Fall is the best time to prepare for winter seasonal affective disorder.
If you think you may have seasonal affective disorder (SAD) or a milder version – the winter blues – now is the time to start preparing.
If you leave it until December or January, you are quite likely to suffer during many dark days unnecessarily.
Why? According to Georgetown University clinical psychiatrist and researcher, Dr. Norman Rosenthal,, “For many people, fall is when the problems begin because of the rapid loss of natural light.”
“By the time you’re down, it’s already late in the day,” said author of the recent book “Defeating SAD: A Guide to Heath and Happiness Through All Seasons.”
“The good news is you’re dealing with a predictable phenomenon,” said Rosenthal, a psychiatrist at Georgetown University School of Medicine, who first described SAD”
Dr. Rosenthal, who first described SAD at the National Institute of Mental Health 40 years ago, reveals new developments in the detection and treatment of SAD, and the importance of recognizing the early onset of symptoms in his latest book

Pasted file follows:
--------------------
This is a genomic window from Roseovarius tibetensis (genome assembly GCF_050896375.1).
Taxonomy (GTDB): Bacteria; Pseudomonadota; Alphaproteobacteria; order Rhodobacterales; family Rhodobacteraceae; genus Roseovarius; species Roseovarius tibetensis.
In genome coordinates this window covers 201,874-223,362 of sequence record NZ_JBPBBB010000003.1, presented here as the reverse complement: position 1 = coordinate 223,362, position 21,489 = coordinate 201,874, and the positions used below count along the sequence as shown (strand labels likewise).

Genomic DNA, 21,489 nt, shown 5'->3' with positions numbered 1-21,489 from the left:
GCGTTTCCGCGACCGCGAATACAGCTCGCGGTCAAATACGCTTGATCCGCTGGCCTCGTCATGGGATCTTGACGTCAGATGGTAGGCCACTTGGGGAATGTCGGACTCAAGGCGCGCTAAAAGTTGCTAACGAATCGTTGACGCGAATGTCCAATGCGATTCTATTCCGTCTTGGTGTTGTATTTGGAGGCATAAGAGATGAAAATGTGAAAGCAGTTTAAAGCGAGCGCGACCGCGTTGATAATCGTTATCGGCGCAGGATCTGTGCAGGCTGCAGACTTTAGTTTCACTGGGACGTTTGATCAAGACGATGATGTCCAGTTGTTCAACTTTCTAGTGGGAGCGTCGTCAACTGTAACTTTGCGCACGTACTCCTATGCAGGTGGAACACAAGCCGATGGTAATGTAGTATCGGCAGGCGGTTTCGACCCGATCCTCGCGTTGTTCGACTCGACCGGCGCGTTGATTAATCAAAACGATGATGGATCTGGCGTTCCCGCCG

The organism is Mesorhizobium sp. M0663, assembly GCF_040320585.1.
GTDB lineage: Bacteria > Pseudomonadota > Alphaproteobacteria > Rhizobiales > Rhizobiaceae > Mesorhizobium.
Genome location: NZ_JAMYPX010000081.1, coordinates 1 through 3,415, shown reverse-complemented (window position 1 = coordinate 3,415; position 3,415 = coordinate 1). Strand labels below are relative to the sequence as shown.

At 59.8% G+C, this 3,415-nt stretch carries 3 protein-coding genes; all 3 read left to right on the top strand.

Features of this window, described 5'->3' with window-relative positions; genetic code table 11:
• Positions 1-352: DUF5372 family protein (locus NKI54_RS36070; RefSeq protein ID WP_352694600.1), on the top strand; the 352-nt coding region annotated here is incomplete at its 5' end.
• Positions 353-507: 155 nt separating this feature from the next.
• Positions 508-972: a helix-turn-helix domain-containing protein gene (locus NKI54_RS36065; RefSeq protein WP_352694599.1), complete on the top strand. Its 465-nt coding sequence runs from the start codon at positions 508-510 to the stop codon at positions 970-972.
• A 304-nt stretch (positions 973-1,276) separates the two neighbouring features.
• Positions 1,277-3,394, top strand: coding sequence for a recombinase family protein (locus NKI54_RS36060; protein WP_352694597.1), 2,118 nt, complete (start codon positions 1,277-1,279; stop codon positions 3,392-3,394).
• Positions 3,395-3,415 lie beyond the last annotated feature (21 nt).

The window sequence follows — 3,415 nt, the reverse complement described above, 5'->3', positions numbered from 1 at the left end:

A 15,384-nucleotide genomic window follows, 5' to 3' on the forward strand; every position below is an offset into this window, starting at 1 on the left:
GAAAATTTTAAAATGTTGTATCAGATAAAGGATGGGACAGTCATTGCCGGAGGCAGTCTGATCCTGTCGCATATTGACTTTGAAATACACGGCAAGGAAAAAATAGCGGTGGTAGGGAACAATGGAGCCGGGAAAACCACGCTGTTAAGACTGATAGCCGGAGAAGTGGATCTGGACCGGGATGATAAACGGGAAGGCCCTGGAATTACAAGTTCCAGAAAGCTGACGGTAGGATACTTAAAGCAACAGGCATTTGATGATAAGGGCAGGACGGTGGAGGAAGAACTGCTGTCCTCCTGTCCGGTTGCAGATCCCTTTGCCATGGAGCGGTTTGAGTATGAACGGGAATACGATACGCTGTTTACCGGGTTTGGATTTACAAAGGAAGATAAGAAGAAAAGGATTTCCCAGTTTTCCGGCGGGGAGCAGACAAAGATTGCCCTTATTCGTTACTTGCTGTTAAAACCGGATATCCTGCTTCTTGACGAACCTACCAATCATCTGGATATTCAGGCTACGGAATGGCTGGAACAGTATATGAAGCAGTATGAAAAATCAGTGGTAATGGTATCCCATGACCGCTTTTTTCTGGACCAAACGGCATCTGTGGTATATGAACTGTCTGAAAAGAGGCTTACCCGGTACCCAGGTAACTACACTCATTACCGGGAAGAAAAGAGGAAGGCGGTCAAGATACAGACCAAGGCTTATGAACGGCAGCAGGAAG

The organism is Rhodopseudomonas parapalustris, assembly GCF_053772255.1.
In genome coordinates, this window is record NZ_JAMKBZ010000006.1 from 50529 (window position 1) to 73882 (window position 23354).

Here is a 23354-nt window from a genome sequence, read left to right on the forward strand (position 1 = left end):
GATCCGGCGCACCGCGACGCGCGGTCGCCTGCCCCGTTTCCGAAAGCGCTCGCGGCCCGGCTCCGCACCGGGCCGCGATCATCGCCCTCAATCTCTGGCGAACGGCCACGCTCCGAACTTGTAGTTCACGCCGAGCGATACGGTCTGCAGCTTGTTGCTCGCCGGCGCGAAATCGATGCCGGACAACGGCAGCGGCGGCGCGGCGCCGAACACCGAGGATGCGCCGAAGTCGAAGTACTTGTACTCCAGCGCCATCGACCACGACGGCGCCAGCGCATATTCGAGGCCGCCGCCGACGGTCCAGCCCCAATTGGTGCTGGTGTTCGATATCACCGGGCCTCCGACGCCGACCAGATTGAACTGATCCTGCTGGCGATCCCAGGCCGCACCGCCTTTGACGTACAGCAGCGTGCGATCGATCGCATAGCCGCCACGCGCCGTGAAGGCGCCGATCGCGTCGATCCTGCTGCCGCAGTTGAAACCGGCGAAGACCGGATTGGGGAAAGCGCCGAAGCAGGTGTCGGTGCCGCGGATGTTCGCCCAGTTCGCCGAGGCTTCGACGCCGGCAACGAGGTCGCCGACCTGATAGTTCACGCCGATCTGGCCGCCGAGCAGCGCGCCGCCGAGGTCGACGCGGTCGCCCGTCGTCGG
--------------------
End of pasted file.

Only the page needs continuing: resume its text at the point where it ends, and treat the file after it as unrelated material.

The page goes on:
“Right now many people who are vulnerable to seasonal depression are experiencing more fatigue and having a hard time getting out of bed and getting things done, without realizing that the loss of daylight is driving their loss of energy,” Dr. Rosenthal says. “It’s important to catch these symptoms early.”
In his book Defeating SAD, Dr. Rosenthal shares practical action steps that will empower readers, listeners, and viewers to prevent SAD before it can disrupt their personal and professional lives.
Now that fall is here, it is timely to prepare for SAD.
What is SAD different from the winter blues?
SAD is more severe and can be disabling. Winter blues can seriously impact the enjoyment of life without impairing function.
Light therapy is often a preferred way to treat SAD along with exercise.
Supplements like Vitamin D and herbal remedies using St. Johnswort, Lavender, Rose, Tulsi, Linden, Lemon Balm and Passionflower can also have an uplifting effect.